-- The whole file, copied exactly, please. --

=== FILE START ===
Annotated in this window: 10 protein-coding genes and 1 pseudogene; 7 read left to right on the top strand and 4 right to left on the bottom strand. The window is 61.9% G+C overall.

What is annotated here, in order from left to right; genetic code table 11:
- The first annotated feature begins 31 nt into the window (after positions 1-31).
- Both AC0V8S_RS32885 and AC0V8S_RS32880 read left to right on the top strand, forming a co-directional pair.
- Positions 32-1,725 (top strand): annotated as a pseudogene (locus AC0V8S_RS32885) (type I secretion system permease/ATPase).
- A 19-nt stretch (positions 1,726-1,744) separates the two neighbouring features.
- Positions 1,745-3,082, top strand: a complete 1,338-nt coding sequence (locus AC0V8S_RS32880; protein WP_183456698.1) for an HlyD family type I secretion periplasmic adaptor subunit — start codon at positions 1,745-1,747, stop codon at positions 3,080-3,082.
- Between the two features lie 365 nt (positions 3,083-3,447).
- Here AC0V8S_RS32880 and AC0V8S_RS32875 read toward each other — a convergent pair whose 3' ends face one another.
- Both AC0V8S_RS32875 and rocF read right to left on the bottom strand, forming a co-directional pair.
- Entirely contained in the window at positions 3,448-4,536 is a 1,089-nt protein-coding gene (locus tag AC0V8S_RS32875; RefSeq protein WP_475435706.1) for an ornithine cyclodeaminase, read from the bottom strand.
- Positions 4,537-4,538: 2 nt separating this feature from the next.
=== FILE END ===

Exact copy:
Annotated in this window: 10 protein-coding genes and 1 pseudogene; 7 read left to right on the top strand and 4 right to left on the bottom strand. The window is 61.9% G+C overall.

What is annotated here, in order from left to right; genetic code table 11:
- The first annotated feature begins 31 nt into the window (after positions 1-31).
- Both AC0V8S_RS32885 and AC0V8S_RS32880 read left to right on the top strand, forming a co-directional pair.
- Positions 32-1,725 (top strand): annotated as a pseudogene (locus AC0V8S_RS32885) (type I secretion system permease/ATPase).
- A 19-nt stretch (positions 1,726-1,744) separates the two neighbouring features.
- Positions 1,745-3,082, top strand: a complete 1,338-nt coding sequence (locus AC0V8S_RS32880; protein WP_183456698.1) for an HlyD family type I secretion periplasmic adaptor subunit — start codon at positions 1,745-1,747, stop codon at positions 3,080-3,082.
- Between the two features lie 365 nt (positions 3,083-3,447).
- Here AC0V8S_RS32880 and AC0V8S_RS32875 read toward each other — a convergent pair whose 3' ends face one another.
- Both AC0V8S_RS32875 and rocF read right to left on the bottom strand, forming a co-directional pair.
- Entirely contained in the window at positions 3,448-4,536 is a 1,089-nt protein-coding gene (locus tag AC0V8S_RS32875; RefSeq protein WP_475435706.1) for an ornithine cyclodeaminase, read from the bottom strand.
- Positions 4,537-4,538: 2 nt separating this feature from the next.